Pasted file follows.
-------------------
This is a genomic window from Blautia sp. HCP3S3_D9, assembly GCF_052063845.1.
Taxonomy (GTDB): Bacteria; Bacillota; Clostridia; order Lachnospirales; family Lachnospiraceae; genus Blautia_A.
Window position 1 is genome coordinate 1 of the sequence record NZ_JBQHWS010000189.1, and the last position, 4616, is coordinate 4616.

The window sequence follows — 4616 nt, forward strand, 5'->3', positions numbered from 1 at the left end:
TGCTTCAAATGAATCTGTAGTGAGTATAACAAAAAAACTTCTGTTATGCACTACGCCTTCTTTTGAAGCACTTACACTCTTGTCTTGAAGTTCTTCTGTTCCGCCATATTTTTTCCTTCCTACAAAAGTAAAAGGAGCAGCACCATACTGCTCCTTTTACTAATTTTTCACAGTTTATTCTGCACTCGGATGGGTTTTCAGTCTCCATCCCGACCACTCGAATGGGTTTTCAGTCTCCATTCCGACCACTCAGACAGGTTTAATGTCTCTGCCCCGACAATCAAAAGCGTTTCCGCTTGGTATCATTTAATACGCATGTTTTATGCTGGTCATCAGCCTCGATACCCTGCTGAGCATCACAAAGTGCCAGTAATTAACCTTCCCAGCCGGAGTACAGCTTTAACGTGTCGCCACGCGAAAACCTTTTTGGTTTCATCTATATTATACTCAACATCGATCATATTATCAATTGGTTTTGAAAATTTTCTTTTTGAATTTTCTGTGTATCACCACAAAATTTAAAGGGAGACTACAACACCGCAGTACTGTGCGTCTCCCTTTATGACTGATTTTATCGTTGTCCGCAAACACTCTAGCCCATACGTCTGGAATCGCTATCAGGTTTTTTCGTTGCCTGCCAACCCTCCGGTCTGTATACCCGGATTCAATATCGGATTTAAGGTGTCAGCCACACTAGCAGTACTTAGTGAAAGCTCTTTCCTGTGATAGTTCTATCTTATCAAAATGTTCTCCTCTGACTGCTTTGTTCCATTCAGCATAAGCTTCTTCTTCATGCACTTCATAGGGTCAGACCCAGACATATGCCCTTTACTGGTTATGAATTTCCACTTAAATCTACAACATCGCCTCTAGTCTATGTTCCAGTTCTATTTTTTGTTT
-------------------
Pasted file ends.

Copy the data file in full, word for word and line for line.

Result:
This is a genomic window from Blautia sp. HCP3S3_D9, assembly GCF_052063845.1.
Taxonomy (GTDB): Bacteria; Bacillota; Clostridia; order Lachnospirales; family Lachnospiraceae; genus Blautia_A.
Window position 1 is genome coordinate 1 of the sequence record NZ_JBQHWS010000189.1, and the last position, 4616, is coordinate 4616.

The window sequence follows — 4616 nt, forward strand, 5'->3', positions numbered from 1 at the left end:
TGCTTCAAATGAATCTGTAGTGAGTATAACAAAAAAACTTCTGTTATGCACTACGCCTTCTTTTGAAGCACTTACACTCTTGTCTTGAAGTTCTTCTGTTCCGCCATATTTTTTCCTTCCTACAAAAGTAAAAGGAGCAGCACCATACTGCTCCTTTTACTAATTTTTCACAGTTTATTCTGCACTCGGATGGGTTTTCAGTCTCCATCCCGACCACTCGAATGGGTTTTCAGTCTCCATTCCGACCACTCAGACAGGTTTAATGTCTCTGCCCCGACAATCAAAAGCGTTTCCGCTTGGTATCATTTAATACGCATGTTTTATGCTGGTCATCAGCCTCGATACCCTGCTGAGCATCACAAAGTGCCAGTAATTAACCTTCCCAGCCGGAGTACAGCTTTAACGTGTCGCCACGCGAAAACCTTTTTGGTTTCATCTATATTATACTCAACATCGATCATATTATCAATTGGTTTTGAAAATTTTCTTTTTGAATTTTCTGTGTATCACCACAAAATTTAAAGGGAGACTACAACACCGCAGTACTGTGCGTCTCCCTTTATGACTGATTTTATCGTTGTCCGCAAACACTCTAGCCCATACGTCTGGAATCGCTATCAGGTTTTTTCGTTGCCTGCCAACCCTCCGGTCTGTATACCCGGATTCAATATCGGATTTAAGGTGTCAGCCACACTAGCAGTACTTAGTGAAAGCTCTTTCCTGTGATAGTTCTATCTTATCAAAATGTTCTCCTCTGACTGCTTTGTTCCATTCAGCATAAGCTTCTTCTTCATGCACTTCATAGGGTCAGACCCAGACATATGCCCTTTACTGGTTATGAATTTCCACTTAAATCTACAACATCGCCTCTAGTCTATGTTCCAGTTCTATTTTTTGTTT